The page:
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Probably easy, but I'm stumped - telnet question

by taigu (Novice)
on Feb 26, 2014 at 15:07 UTC ( #1076260=perlquestion: print w/ replies, xml ) Need Help??
taigu has asked for the wisdom of the Perl Monks concerning the following question:

tl;dr;

This...

$telnet->print("65$datastring" . "AO1|AA$password");

...causes some weird box character to precede each print command to a telnet server. Any ideas how it's getting there?

Detail...

So I'm sending commands to a telnet server (it's Standard Interchange Protocol Version 2...used by public libraries to standardize queries across multiple database flavors). All is well and it is working save for one minor detail - all of my print statements to the telnet object are getting preceded by that annoying box character - the kind that you'd see, for instance, if you tried pasting Thai or Chinese into a textbox expecting English. I have no idea how it's getting there, whether it is an encoding issue, etc. The print lines are pretty simple. See above.

Any ideas?

Comment on Probably easy, but I'm stumped - telnet question
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Re: Probably easy, but I'm stumped - telnet question
by Corion (Pope) on Feb 26, 2014 at 15:09 UTC

    Are you sending carriage returns and newlines where Net::Telnet (resp. the other side) does only expect a newline? Maybe you are on Windows and the author did not binmode the socket handle?

      It does need both. And I'm on Windows. Do you mean the author (as in me) or the author of the telnet server I'm trying to connect to?
        FYI - both the server and client are on Windows.
Re: Probably easy, but I'm stumped - telnet question
by VinsWorldcom (Priest) on Feb 26, 2014 at 15:55 UTC

    Assuming you're using Net::Telnet, try the 'dump_log' method as it will show the ASCII / Hex of those strange box characters. It may help determine where they're coming from if you know what they are.

    $telnet->dump_log($filename);

    From 'perldoc Net::Telnet':

    dump_log - log all I/O in dump format $fh = $obj->dump_log; $fh = $obj->dump_log($fh); $fh = $obj->dump_log($filename); This method starts or stops dump format logging of all the object's input and output. The dump format shows the blocks read and written in a hexadecimal and printable character format. This method is useful when debugging, ...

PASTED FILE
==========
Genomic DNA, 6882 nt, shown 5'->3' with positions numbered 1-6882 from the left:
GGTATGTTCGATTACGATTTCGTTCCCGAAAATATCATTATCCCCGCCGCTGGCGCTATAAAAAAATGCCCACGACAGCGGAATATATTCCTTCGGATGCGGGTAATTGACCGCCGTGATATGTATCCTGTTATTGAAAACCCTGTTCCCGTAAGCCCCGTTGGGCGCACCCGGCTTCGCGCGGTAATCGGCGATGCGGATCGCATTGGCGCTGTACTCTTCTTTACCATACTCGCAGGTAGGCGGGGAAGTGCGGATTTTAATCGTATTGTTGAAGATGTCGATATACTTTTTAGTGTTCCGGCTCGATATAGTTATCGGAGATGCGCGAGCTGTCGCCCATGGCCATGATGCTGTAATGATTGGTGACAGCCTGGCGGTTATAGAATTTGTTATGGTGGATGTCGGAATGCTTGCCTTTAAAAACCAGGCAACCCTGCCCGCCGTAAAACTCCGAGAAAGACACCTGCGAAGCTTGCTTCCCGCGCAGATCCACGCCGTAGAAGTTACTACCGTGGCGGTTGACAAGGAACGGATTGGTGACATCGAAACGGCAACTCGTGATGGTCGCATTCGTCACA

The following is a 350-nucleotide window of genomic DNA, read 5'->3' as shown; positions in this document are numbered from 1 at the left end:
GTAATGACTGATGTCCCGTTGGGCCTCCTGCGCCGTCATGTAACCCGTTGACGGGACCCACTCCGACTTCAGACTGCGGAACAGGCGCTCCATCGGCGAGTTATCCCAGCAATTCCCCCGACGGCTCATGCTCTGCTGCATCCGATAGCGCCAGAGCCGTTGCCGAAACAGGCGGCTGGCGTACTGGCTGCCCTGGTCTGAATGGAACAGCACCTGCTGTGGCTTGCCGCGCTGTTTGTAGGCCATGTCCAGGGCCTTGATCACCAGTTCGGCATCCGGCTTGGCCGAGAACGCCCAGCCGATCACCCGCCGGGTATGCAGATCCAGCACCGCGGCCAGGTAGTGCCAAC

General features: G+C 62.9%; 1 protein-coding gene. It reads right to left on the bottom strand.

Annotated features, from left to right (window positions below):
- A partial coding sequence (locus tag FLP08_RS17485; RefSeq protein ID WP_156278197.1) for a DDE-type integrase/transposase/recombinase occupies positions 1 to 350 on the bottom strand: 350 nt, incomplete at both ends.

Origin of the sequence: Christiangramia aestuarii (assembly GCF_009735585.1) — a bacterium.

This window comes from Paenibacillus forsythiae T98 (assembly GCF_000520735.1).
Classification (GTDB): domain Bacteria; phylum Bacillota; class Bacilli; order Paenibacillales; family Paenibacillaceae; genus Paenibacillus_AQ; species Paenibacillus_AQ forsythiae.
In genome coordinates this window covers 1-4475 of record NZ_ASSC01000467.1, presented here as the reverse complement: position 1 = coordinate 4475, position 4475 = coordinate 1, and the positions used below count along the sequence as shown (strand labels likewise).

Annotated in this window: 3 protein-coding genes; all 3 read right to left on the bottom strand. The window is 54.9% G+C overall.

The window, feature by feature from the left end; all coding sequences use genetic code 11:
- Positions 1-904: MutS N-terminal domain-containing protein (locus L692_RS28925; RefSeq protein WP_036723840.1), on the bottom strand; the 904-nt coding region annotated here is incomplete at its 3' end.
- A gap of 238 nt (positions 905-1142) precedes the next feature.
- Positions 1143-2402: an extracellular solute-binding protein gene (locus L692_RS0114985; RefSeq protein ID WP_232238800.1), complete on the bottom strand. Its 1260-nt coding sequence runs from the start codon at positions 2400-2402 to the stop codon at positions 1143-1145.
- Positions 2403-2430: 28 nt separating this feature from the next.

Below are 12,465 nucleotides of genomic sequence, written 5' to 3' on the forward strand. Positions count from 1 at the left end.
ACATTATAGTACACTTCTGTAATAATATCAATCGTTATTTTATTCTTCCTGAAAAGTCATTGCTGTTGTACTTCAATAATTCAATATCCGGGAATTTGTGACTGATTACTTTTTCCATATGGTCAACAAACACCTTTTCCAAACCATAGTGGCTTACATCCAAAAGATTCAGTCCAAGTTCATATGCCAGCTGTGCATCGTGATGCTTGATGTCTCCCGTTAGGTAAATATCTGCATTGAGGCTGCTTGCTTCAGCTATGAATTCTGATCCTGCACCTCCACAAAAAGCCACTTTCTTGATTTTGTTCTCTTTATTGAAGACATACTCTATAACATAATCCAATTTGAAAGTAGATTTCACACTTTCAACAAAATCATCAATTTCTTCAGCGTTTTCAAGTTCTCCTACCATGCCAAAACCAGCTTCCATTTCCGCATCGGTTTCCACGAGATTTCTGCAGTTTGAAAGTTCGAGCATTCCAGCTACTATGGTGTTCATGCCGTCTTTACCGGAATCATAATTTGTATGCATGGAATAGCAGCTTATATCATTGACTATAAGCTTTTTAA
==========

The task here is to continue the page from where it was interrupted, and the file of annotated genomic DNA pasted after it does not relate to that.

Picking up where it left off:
Thanks! Tried input_log and dump_log. Alas, the characters don't show up in either. :-/
Re: Probably easy, but I'm stumped - telnet question
by Jim (Curate) on Feb 26, 2014 at 19:03 UTC

    This is pure conjecture by someone who's never written a Perl script to send commands to a telnet server:  Could the "weird box characters" be Unicode byte order marks? What character encoding is the text (presumed to be) in? If, indeed, the unwanted characters are Unicode BOMs, then this might explain why they seem to disappear in your logs, which they should do in any modern text editor.

      Thanks for your reply Jim. A lot of me is leaning in the direction of character encoding. I'll play around with that a bit.
Re: Probably easy, but I'm stumped - telnet question
by kschwab (Priest) on Feb 26, 2014 at 19:17 UTC
    Do $datastring and/or $password maybe contain:
    • A character with ASCII value 255? That's the telnet IAC character...if you pass it to $telnet->print(), Net::Telnet will escape it with an extra IAC character. If the other end isn't actually doing the telnet protocol, it won't strip out the extra character.
    • A carriage return that is NOT followed by a newline? Net::Telnet will add a NULL char (ASCII 0) after the carriage return

    In short, if the other end isn't really speaking true "telnet", it can cause this sort of thing.

    You could try $telnet->telnetmode(0); ... that turns this behavior off, making it more like a plain socket.

      Interesting. I'll give telenetmode a go. But no, those scalars wouldn't have an ASCII 255 value.

      Doesn't print automatically add a newline character? What might be happening is that I'm using $telnet->get; to retrieve my responses. That wacky character shows up in my server log when I send a print command - but only following a get command. Perhaps 'get' has something to do with it?

        If the host you are connecting to runs a shell that does "fancy" stuff with the command-line prompt - such as escape strings to set color, bold, reverse-video or whatever in the "terminal" font display - you might be getting residue from thatů (but I'm whistling in the dark here).

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